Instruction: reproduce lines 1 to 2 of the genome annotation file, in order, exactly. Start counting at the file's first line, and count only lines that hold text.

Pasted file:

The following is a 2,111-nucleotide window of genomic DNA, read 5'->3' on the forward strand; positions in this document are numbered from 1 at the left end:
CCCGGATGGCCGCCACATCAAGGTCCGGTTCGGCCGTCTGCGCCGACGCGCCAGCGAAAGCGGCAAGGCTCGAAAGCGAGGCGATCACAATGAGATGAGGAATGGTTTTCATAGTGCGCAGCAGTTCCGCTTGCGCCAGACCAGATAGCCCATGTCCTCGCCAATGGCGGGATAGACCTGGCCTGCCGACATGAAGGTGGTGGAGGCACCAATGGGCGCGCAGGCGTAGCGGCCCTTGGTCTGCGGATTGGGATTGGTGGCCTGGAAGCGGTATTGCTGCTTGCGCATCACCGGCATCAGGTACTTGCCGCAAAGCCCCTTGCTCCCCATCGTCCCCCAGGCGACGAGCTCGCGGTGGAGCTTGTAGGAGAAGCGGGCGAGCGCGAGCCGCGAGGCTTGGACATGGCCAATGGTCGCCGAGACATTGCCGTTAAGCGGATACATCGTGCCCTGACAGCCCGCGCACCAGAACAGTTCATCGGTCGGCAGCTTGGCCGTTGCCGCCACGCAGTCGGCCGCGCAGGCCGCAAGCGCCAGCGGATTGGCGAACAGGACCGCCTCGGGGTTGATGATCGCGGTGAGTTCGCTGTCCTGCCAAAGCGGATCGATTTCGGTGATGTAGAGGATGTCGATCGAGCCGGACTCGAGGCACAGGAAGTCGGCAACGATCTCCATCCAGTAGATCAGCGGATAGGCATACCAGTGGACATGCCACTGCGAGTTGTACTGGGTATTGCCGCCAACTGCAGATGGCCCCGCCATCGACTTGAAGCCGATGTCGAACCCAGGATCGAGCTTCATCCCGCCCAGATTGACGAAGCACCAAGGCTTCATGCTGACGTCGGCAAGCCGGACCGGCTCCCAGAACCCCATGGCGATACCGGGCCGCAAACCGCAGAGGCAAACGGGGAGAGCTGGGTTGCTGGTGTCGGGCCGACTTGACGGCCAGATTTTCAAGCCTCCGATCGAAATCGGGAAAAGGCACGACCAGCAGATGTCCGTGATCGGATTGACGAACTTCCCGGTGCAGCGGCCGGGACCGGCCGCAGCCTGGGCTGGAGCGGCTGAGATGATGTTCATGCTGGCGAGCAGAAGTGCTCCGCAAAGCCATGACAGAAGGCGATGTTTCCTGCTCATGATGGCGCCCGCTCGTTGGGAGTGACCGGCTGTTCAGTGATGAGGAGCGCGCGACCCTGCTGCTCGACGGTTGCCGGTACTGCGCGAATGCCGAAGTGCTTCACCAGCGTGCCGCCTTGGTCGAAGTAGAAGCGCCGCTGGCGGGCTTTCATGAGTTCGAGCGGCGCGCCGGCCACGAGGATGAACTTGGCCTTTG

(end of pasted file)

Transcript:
The following is a 2,111-nucleotide window of genomic DNA, read 5'->3' on the forward strand; positions in this document are numbered from 1 at the left end:
CCCGGATGGCCGCCACATCAAGGTCCGGTTCGGCCGTCTGCGCCGACGCGCCAGCGAAAGCGGCAAGGCTCGAAAGCGAGGCGATCACAATGAGATGAGGAATGGTTTTCATAGTGCGCAGCAGTTCCGCTTGCGCCAGACCAGATAGCCCATGTCCTCGCCAATGGCGGGATAGACCTGGCCTGCCGACATGAAGGTGGTGGAGGCACCAATGGGCGCGCAGGCGTAGCGGCCCTTGGTCTGCGGATTGGGATTGGTGGCCTGGAAGCGGTATTGCTGCTTGCGCATCACCGGCATCAGGTACTTGCCGCAAAGCCCCTTGCTCCCCATCGTCCCCCAGGCGACGAGCTCGCGGTGGAGCTTGTAGGAGAAGCGGGCGAGCGCGAGCCGCGAGGCTTGGACATGGCCAATGGTCGCCGAGACATTGCCGTTAAGCGGATACATCGTGCCCTGACAGCCCGCGCACCAGAACAGTTCATCGGTCGGCAGCTTGGCCGTTGCCGCCACGCAGTCGGCCGCGCAGGCCGCAAGCGCCAGCGGATTGGCGAACAGGACCGCCTCGGGGTTGATGATCGCGGTGAGTTCGCTGTCCTGCCAAAGCGGATCGATTTCGGTGATGTAGAGGATGTCGATCGAGCCGGACTCGAGGCACAGGAAGTCGGCAACGATCTCCATCCAGTAGATCAGCGGATAGGCATACCAGTGGACATGCCACTGCGAGTTGTACTGGGTATTGCCGCCAACTGCAGATGGCCCCGCCATCGACTTGAAGCCGATGTCGAACCCAGGATCGAGCTTCATCCCGCCCAGATTGACGAAGCACCAAGGCTTCATGCTGACGTCGGCAAGCCGGACCGGCTCCCAGAACCCCATGGCGATACCGGGCCGCAAACCGCAGAGGCAAACGGGGAGAGCTGGGTTGCTGGTGTCGGGCCGACTTGACGGCCAGATTTTCAAGCCTCCGATCGAAATCGGGAAAAGGCACGACCAGCAGATGTCCGTGATCGGATTGACGAACTTCCCGGTGCAGCGGCCGGGACCGGCCGCAGCCTGGGCTGGAGCGGCTGAGATGATGTTCATGCTGGCGAGCAGAAGTGCTCCGCAAAGCCATGACAGAAGGCGATGTTTCCTGCTCATGATGGCGCCCGCTCGTTGGGAGTGACCGGCTGTTCAGTGATGAGGAGCGCGCGACCCTGCTGCTCGACGGTTGCCGGTACTGCGCGAATGCCGAAGTGCTTCACCAGCGTGCCGCCTTGGTCGAAGTAGAAGCGCCGCTGGCGGGCTTTCATGAGTTCGAGCGGCGCGCCGGCCACGAGGATGAACTTGGCCTTTG